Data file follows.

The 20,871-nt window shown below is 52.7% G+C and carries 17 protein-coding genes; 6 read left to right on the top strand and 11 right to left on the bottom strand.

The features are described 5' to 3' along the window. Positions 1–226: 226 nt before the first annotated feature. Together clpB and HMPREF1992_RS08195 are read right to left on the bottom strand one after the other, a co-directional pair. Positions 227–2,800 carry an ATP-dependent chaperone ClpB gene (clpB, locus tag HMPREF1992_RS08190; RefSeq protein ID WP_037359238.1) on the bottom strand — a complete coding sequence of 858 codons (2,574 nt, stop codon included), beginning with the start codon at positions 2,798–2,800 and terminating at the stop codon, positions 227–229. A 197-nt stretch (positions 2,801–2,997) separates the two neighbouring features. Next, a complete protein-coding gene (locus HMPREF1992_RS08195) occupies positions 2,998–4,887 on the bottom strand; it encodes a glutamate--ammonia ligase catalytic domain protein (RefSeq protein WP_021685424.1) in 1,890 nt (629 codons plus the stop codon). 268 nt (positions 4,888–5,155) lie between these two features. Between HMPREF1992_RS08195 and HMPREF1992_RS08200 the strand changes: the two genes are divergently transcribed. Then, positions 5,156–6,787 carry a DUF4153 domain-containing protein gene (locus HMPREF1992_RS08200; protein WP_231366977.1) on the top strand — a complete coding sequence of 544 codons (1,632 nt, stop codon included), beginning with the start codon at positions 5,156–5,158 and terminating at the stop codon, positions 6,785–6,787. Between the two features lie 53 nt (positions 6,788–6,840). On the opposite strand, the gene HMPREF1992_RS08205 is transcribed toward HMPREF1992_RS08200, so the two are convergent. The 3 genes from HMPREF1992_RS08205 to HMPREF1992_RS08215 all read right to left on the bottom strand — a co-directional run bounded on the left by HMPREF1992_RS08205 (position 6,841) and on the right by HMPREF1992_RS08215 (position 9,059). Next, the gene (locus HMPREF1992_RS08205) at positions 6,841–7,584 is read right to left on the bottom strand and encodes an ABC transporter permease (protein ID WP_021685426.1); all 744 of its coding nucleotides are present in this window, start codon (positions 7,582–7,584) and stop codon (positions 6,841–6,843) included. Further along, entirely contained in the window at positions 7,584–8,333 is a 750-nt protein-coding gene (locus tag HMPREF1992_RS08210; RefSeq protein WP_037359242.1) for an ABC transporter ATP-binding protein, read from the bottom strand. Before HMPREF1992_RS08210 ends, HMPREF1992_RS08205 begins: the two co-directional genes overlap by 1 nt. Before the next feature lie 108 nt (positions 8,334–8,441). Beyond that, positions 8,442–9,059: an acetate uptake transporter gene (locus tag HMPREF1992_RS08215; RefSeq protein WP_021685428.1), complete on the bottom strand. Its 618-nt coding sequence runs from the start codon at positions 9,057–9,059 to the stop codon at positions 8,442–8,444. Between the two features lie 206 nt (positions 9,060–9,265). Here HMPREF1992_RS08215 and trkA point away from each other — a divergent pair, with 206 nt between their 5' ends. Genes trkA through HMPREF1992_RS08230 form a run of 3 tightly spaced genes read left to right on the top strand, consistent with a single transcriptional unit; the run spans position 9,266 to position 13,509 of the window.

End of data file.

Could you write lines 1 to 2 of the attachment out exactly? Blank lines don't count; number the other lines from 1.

The 20,871-nt window shown below is 52.7% G+C and carries 17 protein-coding genes; 6 read left to right on the top strand and 11 right to left on the bottom strand.

The features are described 5' to 3' along the window. Positions 1–226: 226 nt before the first annotated feature. Together clpB and HMPREF1992_RS08195 are read right to left on the bottom strand one after the other, a co-directional pair. Positions 227–2,800 carry an ATP-dependent chaperone ClpB gene (clpB, locus tag HMPREF1992_RS08190; RefSeq protein ID WP_037359238.1) on the bottom strand — a complete coding sequence of 858 codons (2,574 nt, stop codon included), beginning with the start codon at positions 2,798–2,800 and terminating at the stop codon, positions 227–229. A 197-nt stretch (positions 2,801–2,997) separates the two neighbouring features. Next, a complete protein-coding gene (locus HMPREF1992_RS08195) occupies positions 2,998–4,887 on the bottom strand; it encodes a glutamate--ammonia ligase catalytic domain protein (RefSeq protein WP_021685424.1) in 1,890 nt (629 codons plus the stop codon). 268 nt (positions 4,888–5,155) lie between these two features. Between HMPREF1992_RS08195 and HMPREF1992_RS08200 the strand changes: the two genes are divergently transcribed. Then, positions 5,156–6,787 carry a DUF4153 domain-containing protein gene (locus HMPREF1992_RS08200; protein WP_231366977.1) on the top strand — a complete coding sequence of 544 codons (1,632 nt, stop codon included), beginning with the start codon at positions 5,156–5,158 and terminating at the stop codon, positions 6,785–6,787. Between the two features lie 53 nt (positions 6,788–6,840). On the opposite strand, the gene HMPREF1992_RS08205 is transcribed toward HMPREF1992_RS08200, so the two are convergent. The 3 genes from HMPREF1992_RS08205 to HMPREF1992_RS08215 all read right to left on the bottom strand — a co-directional run bounded on the left by HMPREF1992_RS08205 (position 6,841) and on the right by HMPREF1992_RS08215 (position 9,059). Next, the gene (locus HMPREF1992_RS08205) at positions 6,841–7,584 is read right to left on the bottom strand and encodes an ABC transporter permease (protein ID WP_021685426.1); all 744 of its coding nucleotides are present in this window, start codon (positions 7,582–7,584) and stop codon (positions 6,841–6,843) included. Further along, entirely contained in the window at positions 7,584–8,333 is a 750-nt protein-coding gene (locus tag HMPREF1992_RS08210; RefSeq protein WP_037359242.1) for an ABC transporter ATP-binding protein, read from the bottom strand. Before HMPREF1992_RS08210 ends, HMPREF1992_RS08205 begins: the two co-directional genes overlap by 1 nt. Before the next feature lie 108 nt (positions 8,334–8,441). Beyond that, positions 8,442–9,059: an acetate uptake transporter gene (locus tag HMPREF1992_RS08215; RefSeq protein WP_021685428.1), complete on the bottom strand. Its 618-nt coding sequence runs from the start codon at positions 9,057–9,059 to the stop codon at positions 8,442–8,444. Between the two features lie 206 nt (positions 9,060–9,265). Here HMPREF1992_RS08215 and trkA point away from each other — a divergent pair, with 206 nt between their 5' ends. Genes trkA through HMPREF1992_RS08230 form a run of 3 tightly spaced genes read left to right on the top strand, consistent with a single transcriptional unit; the run spans position 9,266 to position 13,509 of the window.